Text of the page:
The city has continued to lose tree cover . Between 1973 and now the city’s tree canopy has gone from 40% to 18%. The Council is trying to reverse this situation by protecting existing trees and planting new trees. Two recent proposed projects have pointed out the weakness and flaw in the past city tree policies.

A Seattle School District renovation proposal at Ingraham High School in North Seattle to add new classrooms to replace portables threatens some 62 Douglas fir, western red cedar and madrone trees that are over 75 years old. The School District without public input decided to build the new addition in the grove of trees rather than around the corner on the North side of the school where an open lawn exists.

In the Maple Leaf community in North Seattle neighbors are fighting cutting down most of a grove of old trees at the former site of the Waldo Hospital. The old hospital is being razed and a block of houses is being put on the site.

Below is the Resolution passed by the Seattle City Council.

A RESOLUTION requesting the Director of the Department of Planning and Development to submit legislation to extend the City’s tree protection efforts to include groves or groups of trees or other vegetation that are determined to have substantial ecological, educational, or economic value and to update existing Director’s Rules in support of these efforts.

WHEREAS, Section 25.05.675(N) of the Seattle Municipal Code allows for preservation of trees as mitigation when a project would reduce or damage rare, uncommon, unique or exceptional plant or wildlife habitat, wildlife travelways, or habitat diversity for species of substantial aesthetic, education, ecological or economic value; and

WHEREAS, Director’s Rule 06-2001 focuses on individual trees and how the SEPA policy interacts with SMC chapter 25.11, the Tree Protection Ordinance, which also focuses on individual trees; and

WHEREAS, the language of Section 25.05.675(N) is not restricted to preserving single trees nor does it suggest restricting mitigation to a single tree; and

WHEREAS, the policy intent of the Council, as stated in SMC 25.05.675(N)(1)(a), is to have decision makers mitigate impacts resulting from the loss of plant or wildlife habitat, wildlife travelways, or habitat diversity for species of substantial aesthetic, educational, ecological, or economic value; and

WHEREAS, development impacts in the City have significantly contributed to a reduction of our urban tree canopy from 40% in 1972 to 18% today, as documented in the City’s Urban Forest Management Plan (UFMP) completed by the Office of Sustainability and Environment in 2007; and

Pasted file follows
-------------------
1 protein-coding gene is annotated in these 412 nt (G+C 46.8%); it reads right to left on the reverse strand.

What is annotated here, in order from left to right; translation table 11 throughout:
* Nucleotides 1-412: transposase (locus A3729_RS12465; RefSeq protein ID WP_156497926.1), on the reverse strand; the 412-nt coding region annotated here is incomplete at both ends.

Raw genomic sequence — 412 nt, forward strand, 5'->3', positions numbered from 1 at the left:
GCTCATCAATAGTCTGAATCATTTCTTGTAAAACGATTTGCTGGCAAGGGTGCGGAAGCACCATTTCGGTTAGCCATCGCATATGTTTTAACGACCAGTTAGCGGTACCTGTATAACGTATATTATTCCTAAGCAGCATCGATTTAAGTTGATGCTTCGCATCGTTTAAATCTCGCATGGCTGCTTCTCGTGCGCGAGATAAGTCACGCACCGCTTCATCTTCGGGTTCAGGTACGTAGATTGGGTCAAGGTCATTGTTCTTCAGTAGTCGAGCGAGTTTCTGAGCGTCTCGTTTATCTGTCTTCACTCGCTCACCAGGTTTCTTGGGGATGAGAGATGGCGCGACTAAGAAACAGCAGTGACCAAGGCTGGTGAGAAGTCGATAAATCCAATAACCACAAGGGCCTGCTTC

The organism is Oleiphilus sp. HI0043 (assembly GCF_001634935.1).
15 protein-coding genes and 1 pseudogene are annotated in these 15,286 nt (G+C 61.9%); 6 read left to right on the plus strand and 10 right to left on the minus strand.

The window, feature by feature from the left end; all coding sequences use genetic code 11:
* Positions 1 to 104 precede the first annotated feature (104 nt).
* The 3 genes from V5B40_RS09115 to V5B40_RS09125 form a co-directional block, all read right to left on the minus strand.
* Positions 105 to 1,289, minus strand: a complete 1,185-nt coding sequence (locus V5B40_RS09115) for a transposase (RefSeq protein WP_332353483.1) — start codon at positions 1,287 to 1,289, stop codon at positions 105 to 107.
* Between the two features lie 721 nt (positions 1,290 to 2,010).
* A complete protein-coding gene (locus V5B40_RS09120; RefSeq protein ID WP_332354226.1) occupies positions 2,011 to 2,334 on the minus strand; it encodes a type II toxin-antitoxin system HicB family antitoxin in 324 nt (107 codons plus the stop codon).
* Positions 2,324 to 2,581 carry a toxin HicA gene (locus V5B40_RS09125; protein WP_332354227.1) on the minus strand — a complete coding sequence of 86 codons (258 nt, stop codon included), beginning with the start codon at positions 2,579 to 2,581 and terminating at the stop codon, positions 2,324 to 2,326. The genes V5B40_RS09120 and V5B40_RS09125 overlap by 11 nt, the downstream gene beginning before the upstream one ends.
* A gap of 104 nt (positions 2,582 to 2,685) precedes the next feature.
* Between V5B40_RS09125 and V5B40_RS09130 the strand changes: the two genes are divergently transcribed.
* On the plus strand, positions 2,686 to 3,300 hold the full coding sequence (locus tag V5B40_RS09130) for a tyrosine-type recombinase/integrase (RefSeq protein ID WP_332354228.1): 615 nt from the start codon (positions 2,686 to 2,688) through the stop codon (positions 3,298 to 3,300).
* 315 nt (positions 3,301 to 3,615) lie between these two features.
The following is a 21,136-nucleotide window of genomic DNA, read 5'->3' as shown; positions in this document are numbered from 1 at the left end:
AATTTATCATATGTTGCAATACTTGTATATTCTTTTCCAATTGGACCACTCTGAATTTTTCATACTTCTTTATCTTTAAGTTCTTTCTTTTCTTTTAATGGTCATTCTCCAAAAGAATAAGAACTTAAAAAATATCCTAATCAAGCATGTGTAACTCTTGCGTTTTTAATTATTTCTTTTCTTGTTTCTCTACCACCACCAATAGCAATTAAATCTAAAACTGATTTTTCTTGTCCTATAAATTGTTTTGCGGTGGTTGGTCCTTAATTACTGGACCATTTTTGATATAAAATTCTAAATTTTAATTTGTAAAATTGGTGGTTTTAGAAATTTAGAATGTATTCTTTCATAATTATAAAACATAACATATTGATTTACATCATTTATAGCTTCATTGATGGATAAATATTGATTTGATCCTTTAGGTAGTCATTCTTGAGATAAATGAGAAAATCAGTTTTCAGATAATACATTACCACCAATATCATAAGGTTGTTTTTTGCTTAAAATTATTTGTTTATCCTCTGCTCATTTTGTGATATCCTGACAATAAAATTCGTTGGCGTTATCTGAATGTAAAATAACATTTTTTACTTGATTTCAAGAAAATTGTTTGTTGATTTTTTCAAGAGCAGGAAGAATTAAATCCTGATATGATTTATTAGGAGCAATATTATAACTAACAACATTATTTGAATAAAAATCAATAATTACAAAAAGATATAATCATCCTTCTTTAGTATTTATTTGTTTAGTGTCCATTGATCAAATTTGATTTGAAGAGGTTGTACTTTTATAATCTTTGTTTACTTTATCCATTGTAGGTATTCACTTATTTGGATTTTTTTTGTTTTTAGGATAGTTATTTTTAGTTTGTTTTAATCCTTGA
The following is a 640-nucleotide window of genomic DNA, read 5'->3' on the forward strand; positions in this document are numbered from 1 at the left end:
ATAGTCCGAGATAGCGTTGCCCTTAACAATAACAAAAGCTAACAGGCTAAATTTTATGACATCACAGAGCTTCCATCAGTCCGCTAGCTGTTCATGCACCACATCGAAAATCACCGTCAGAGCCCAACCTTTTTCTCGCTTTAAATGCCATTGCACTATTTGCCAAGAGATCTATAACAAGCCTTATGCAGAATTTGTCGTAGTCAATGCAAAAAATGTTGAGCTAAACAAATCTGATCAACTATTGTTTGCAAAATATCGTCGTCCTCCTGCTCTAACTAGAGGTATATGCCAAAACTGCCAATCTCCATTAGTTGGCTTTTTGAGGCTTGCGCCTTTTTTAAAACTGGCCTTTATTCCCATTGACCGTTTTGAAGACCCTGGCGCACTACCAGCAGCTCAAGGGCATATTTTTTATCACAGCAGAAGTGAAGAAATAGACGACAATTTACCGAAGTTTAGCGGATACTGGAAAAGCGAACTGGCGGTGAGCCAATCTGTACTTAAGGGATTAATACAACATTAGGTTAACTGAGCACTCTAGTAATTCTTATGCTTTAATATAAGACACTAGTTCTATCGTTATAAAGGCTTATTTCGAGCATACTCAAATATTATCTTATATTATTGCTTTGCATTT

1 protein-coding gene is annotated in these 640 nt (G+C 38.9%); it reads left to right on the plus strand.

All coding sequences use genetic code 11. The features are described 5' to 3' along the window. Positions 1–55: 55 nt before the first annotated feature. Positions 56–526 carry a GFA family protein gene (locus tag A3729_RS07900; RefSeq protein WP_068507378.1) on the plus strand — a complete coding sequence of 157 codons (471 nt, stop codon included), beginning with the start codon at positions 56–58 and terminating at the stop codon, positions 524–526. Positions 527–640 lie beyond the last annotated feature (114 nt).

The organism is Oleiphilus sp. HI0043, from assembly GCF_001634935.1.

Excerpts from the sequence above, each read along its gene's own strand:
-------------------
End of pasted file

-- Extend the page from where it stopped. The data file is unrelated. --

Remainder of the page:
WHEREAS, the City’s Urban Forest Management Plan (UFMP) identifies an urban tree canopy goal of 30% for the City of Seattle to be achieved by 2037 and in Seattle’s most recent Comprehensive Plan amendments (Ordinance 122610), the Council adopted a goal of a 1% per year increase in urban tree canopy coverage up to 40% , and this goal is consistent with the urban tree canopy goal recommended by American Forests, the nation’s oldest non-profit citizen’s conservation organization; and

WHEREAS, the Council adopted a new Comprehensive Plan policy in Ordinance 122610 stating the City’s objective to strive to achieve no net-loss of tree canopy starting in 2008; and WHEREAS, mitigating the cumulative impact of the loss of Seattle’s urban tree cover by planting new trees will take decades; and

WHEREAS, climate change, effects of runoff to our streams, lakes, rivers, and Puget Sound, and air quality are issues of immediate importance; and WHEREAS, an environmentally and fiscally superior way to reach Seattle’s urban tree cover goal of 40% is to make every reasonable effort to prevent the loss of trees;

NOW THEREFORE, BE IT RESOLVED BY THE CITY COUNCIL OF THE CITY OF SEATTLE, THAT: Section 1. The City Council requests that the Director of the Department of Planning and Development promulgate or amend department rules to identify, consider, recognize and protect groves or groups of trees that provide rare, uncommon, unique or exceptional plant or wildlife habitat, or wildlife travelways, or habitat diversity for plant species of substantial aesthetic, educational, ecological or economic value, for the purpose of evaluating and mitigating development proposals; and Section 2. The Council requests that the Director of Planning and Development submit legislation to extend the City’s tree protection to include groves or groups of trees that are ecologically interdependent, including groups that may contain exceptional trees as defined in SMC chapter 25.11.

Adopted by the City Council the 30th day of June, 2008, and signed by me in open session in authentication of its adoption this 30th day of June, 2008.
Richard Conlin
President of the City Council